Truth be known, I’m not really sure if the business name of this shop is Jerusalem Bakery or Lior the Baker. Both monikers are proudly displayed and are equally descriptive of who and what you will find inside. It’s a cozy little place, family run, with glass cases and tables of goodies beckoning you to take a closer look.
It is unique among the Jewish-themed bakeries in Phoenix in that it is not churning out treats for the masses. Instead, it is baking for individuals and serving soul food to souls. There isn’t a huge selection of different items like you found at Karsh’s before it closed, but what you will find are several highly specialized and perfected offerings from savory to sweet, a weekly soup, challah, and seasonal specials at the holidays. You will also find Israeli owners eager to explain their wares and who have pride in their craft. I once asked Lior if he would cut a cheese Danish in half for me so two of us could share it and he initially didn’t want to do it. I watched as he reluctantly retrieved a knife and studied the best way to half it. I think he thought it was sacrilege to deface such a beautiful work of art.
There are a few little tables inside and a few outside of the shop, for those like me, who don’t want to wait to eat what you just bought. This is very thoughtful of them.
Even though there are only a few items to choose from, the choice is hard because it all looks so good. So, I’m doing you a favor now, I’ve tried a few things and maybe I can steer you in the right direction. Over the course of several visits, here is what I had:
Almond Croissant $4.95
There are two things you should know about every single pastry they offer. They are decadently rich and large enough to share. You should also know that any form of croissant they make is flaky, fresh, and most likely the best you’ve ever tasted.
The almond croissant is decorated with shaved almonds and powdered sugar. Inside is a deliciously sweet almond paste that helps hold the whole thing together, as well as add a burst of almond flavor to an already delicious pastry.
Chocolate Croissant $4.95
This creation is as beautiful to look at as it is to eat. It’s the same heavenly and flaky croissant only this time the filling is Belgium chocolate with a chocolate drizzle on the outside. It’s shareable, but only with someone you really love because even though there is plenty, it’s hard to give up half.
Cheese Danish $4.95
We move now from the puff pastry of a croissant to the leavened pastry of a Danish, and everything starts to get wonderfully dense. You notice that just from the weight in your hand before you even take a bite. It is so fresh that you can tell they were just made. The filling is creamy, the pastry is sensational, and the combination of the two make your eyes roll back in your head. If you love cheese Danish, this is a must try.
Chocolate Babka $14.99
Your eyes want this even before your mouth has a chance to ask what it is. When the answer comes back, “chocolate babka,” the deal is sealed, and the transaction takes place. It comes cradled in its own baking dish which simply states, “I made this for you.” It’s a symphony of golden brown yeast dough stuffed with Nutella and chocolate chips, and if that isn’t enough, drizzled with chocolate as well. Yes, it’s a little pricey but worth every penny.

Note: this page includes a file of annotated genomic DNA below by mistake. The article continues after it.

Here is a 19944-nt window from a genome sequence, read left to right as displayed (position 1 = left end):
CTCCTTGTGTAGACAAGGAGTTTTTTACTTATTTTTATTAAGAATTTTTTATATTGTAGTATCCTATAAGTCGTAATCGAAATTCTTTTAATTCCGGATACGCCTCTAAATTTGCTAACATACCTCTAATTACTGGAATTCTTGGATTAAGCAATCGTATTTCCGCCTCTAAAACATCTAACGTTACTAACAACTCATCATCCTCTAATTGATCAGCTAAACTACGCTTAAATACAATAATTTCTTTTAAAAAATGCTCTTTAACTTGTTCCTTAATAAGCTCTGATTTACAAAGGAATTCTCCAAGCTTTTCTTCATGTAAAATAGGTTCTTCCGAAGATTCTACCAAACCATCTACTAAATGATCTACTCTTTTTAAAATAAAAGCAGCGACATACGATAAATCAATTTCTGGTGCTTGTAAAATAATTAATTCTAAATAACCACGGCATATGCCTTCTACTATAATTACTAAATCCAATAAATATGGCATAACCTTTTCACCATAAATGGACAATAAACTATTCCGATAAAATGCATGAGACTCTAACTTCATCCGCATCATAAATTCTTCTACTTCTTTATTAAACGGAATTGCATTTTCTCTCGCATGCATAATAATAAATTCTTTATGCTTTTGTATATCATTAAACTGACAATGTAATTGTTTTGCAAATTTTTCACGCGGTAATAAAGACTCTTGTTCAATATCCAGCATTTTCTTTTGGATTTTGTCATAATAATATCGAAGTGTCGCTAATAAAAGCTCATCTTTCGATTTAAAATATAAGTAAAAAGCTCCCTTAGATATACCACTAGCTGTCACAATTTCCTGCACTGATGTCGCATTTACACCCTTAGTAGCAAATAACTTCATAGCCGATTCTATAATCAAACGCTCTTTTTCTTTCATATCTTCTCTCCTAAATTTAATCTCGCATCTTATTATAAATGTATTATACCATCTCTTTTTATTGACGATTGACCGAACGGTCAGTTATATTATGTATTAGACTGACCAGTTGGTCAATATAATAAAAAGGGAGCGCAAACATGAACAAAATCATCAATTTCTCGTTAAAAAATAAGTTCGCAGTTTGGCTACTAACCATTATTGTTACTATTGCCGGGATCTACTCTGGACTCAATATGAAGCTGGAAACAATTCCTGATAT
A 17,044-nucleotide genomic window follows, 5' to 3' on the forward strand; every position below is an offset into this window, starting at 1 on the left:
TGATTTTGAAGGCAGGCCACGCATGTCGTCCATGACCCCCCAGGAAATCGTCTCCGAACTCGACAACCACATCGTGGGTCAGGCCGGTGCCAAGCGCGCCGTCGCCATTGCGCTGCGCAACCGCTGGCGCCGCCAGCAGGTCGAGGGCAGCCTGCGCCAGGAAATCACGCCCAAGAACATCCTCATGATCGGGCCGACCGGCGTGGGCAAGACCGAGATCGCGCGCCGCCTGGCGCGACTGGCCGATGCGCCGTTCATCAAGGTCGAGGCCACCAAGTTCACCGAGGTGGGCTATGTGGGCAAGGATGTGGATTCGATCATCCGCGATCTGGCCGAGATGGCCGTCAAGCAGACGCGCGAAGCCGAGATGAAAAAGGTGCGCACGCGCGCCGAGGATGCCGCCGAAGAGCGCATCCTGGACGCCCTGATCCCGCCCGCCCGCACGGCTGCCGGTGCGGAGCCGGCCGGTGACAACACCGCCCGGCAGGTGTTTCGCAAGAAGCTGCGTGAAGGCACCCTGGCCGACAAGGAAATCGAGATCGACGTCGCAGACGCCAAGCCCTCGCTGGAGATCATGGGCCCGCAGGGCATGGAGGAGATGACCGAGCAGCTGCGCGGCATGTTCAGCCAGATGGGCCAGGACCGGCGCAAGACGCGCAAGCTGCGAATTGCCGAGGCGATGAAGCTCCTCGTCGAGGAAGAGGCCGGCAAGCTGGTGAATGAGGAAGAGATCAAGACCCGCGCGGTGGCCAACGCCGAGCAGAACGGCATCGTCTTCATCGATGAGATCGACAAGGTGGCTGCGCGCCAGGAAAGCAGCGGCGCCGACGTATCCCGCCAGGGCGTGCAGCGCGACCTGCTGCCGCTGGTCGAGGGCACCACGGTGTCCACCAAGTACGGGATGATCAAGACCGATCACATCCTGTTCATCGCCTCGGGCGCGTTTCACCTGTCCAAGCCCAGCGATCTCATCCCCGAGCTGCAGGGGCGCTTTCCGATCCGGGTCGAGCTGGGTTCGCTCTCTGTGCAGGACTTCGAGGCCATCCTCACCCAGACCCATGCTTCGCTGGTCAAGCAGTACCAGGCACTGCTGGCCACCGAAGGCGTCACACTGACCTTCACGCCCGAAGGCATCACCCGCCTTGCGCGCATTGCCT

Burekas $3.50 each or 7 for $20
These are popular Israeli breakfast snacks you can eat on the go – but be prepared to be stopped in your tracks. I can’t really tell you which part is better, the outside pastry shell, or the filling. I tried and loved three different kinds:
Spinach and Cheese: This is kind of like a spanakopita on steroids. Crunchy, buttery, packed with flavor and filling.
Potato and Cheese: There is nothing not to love in this classic combination. It fits in the palm of your hand and is hearty.
Mushroom, Cheese and Onion: I love this combination and have had it twice, but I save them for lunch, not breakfast.
Jam Cookies $7.99/pack
I would describe these like a buttery shortbread cookie with a nice, stiff, strawberry jam dollop smack dab in the heart shape center, working as a glue holding the two layers together. They are wonderful little bites, quick to eat and you find yourself wanting several. I have seen these around town at parties, and you can tell they came from the Jerusalem Bakery.
Jerusalem Challah $6.99
You know how some challahs are yellow and some are white? The yellow ones are made with eggs and the white ones are not. The Jerusalem Challah is white (though there is an egg wash on top to give it that beautiful golden crust), and it is denser and not as sweet as a yellow challah, and I like that. It’s a very pretty, traditionally braided loaf topped with sesame seeds (they have different kinds). You don’t have to wait until Friday; they have them all the time.
Jerusalem Bakery/Lior the Baker is an adventure you should embrace. I haven’t made it yet to the rugelach or the hamantaschen, though I’d have to guess that since I loved everything I’ve had so far, they’ve got to be pretty great. There is always something new that I haven’t seen before, and that adds to the fun. Yes, it is a little pricey but it’s because of the high-quality ingredients, the small-batch baking, and the time and attention it takes to make baked goods for people who want to taste the love in their pastries.